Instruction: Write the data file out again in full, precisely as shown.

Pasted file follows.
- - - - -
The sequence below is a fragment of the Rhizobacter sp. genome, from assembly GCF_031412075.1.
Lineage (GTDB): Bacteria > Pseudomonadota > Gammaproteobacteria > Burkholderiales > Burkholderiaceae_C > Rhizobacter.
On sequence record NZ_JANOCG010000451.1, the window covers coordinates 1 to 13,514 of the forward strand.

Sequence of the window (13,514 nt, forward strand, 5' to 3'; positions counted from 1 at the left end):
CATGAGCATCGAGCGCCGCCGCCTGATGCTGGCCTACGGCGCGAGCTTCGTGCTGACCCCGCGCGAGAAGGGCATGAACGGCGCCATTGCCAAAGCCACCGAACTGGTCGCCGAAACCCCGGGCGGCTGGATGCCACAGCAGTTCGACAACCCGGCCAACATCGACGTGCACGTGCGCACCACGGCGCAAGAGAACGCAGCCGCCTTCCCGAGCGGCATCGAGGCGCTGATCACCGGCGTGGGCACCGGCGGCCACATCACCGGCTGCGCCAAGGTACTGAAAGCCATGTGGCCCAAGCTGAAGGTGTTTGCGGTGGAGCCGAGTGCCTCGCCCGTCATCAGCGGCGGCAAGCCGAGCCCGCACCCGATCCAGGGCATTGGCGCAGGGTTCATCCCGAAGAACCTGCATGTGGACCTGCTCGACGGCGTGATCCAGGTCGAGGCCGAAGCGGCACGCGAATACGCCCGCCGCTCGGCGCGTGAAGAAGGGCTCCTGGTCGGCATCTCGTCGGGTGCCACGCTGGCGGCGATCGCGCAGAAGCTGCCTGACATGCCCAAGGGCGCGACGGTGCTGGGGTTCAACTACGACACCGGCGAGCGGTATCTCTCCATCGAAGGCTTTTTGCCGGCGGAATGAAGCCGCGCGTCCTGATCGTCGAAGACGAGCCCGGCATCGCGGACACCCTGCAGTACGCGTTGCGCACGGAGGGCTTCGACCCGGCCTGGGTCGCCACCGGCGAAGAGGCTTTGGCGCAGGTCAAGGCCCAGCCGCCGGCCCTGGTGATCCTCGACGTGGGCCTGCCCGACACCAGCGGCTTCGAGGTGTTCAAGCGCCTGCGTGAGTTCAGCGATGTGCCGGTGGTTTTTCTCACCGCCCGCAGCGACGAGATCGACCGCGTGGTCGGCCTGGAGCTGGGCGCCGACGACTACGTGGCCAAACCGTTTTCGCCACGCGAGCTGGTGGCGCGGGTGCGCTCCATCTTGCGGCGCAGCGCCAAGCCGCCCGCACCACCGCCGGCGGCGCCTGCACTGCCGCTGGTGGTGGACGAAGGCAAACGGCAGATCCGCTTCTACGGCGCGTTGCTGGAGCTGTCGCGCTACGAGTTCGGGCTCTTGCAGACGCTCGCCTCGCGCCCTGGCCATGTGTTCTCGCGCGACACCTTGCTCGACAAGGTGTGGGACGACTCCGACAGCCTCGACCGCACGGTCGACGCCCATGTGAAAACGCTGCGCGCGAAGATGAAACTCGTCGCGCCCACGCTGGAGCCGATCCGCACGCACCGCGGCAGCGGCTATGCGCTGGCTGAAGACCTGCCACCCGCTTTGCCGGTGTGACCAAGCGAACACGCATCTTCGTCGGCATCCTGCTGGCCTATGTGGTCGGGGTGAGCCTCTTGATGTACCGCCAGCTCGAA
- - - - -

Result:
The sequence below is a fragment of the Rhizobacter sp. genome, from assembly GCF_031412075.1.
Lineage (GTDB): Bacteria > Pseudomonadota > Gammaproteobacteria > Burkholderiales > Burkholderiaceae_C > Rhizobacter.
On sequence record NZ_JANOCG010000451.1, the window covers coordinates 1 to 13,514 of the forward strand.

Sequence of the window (13,514 nt, forward strand, 5' to 3'; positions counted from 1 at the left end):
CATGAGCATCGAGCGCCGCCGCCTGATGCTGGCCTACGGCGCGAGCTTCGTGCTGACCCCGCGCGAGAAGGGCATGAACGGCGCCATTGCCAAAGCCACCGAACTGGTCGCCGAAACCCCGGGCGGCTGGATGCCACAGCAGTTCGACAACCCGGCCAACATCGACGTGCACGTGCGCACCACGGCGCAAGAGAACGCAGCCGCCTTCCCGAGCGGCATCGAGGCGCTGATCACCGGCGTGGGCACCGGCGGCCACATCACCGGCTGCGCCAAGGTACTGAAAGCCATGTGGCCCAAGCTGAAGGTGTTTGCGGTGGAGCCGAGTGCCTCGCCCGTCATCAGCGGCGGCAAGCCGAGCCCGCACCCGATCCAGGGCATTGGCGCAGGGTTCATCCCGAAGAACCTGCATGTGGACCTGCTCGACGGCGTGATCCAGGTCGAGGCCGAAGCGGCACGCGAATACGCCCGCCGCTCGGCGCGTGAAGAAGGGCTCCTGGTCGGCATCTCGTCGGGTGCCACGCTGGCGGCGATCGCGCAGAAGCTGCCTGACATGCCCAAGGGCGCGACGGTGCTGGGGTTCAACTACGACACCGGCGAGCGGTATCTCTCCATCGAAGGCTTTTTGCCGGCGGAATGAAGCCGCGCGTCCTGATCGTCGAAGACGAGCCCGGCATCGCGGACACCCTGCAGTACGCGTTGCGCACGGAGGGCTTCGACCCGGCCTGGGTCGCCACCGGCGAAGAGGCTTTGGCGCAGGTCAAGGCCCAGCCGCCGGCCCTGGTGATCCTCGACGTGGGCCTGCCCGACACCAGCGGCTTCGAGGTGTTCAAGCGCCTGCGTGAGTTCAGCGATGTGCCGGTGGTTTTTCTCACCGCCCGCAGCGACGAGATCGACCGCGTGGTCGGCCTGGAGCTGGGCGCCGACGACTACGTGGCCAAACCGTTTTCGCCACGCGAGCTGGTGGCGCGGGTGCGCTCCATCTTGCGGCGCAGCGCCAAGCCGCCCGCACCACCGCCGGCGGCGCCTGCACTGCCGCTGGTGGTGGACGAAGGCAAACGGCAGATCCGCTTCTACGGCGCGTTGCTGGAGCTGTCGCGCTACGAGTTCGGGCTCTTGCAGACGCTCGCCTCGCGCCCTGGCCATGTGTTCTCGCGCGACACCTTGCTCGACAAGGTGTGGGACGACTCCGACAGCCTCGACCGCACGGTCGACGCCCATGTGAAAACGCTGCGCGCGAAGATGAAACTCGTCGCGCCCACGCTGGAGCCGATCCGCACGCACCGCGGCAGCGGCTATGCGCTGGCTGAAGACCTGCCACCCGCTTTGCCGGTGTGACCAAGCGAACACGCATCTTCGTCGGCATCCTGCTGGCCTATGTGGTCGGGGTGAGCCTCTTGATGTACCGCCAGCTCGAA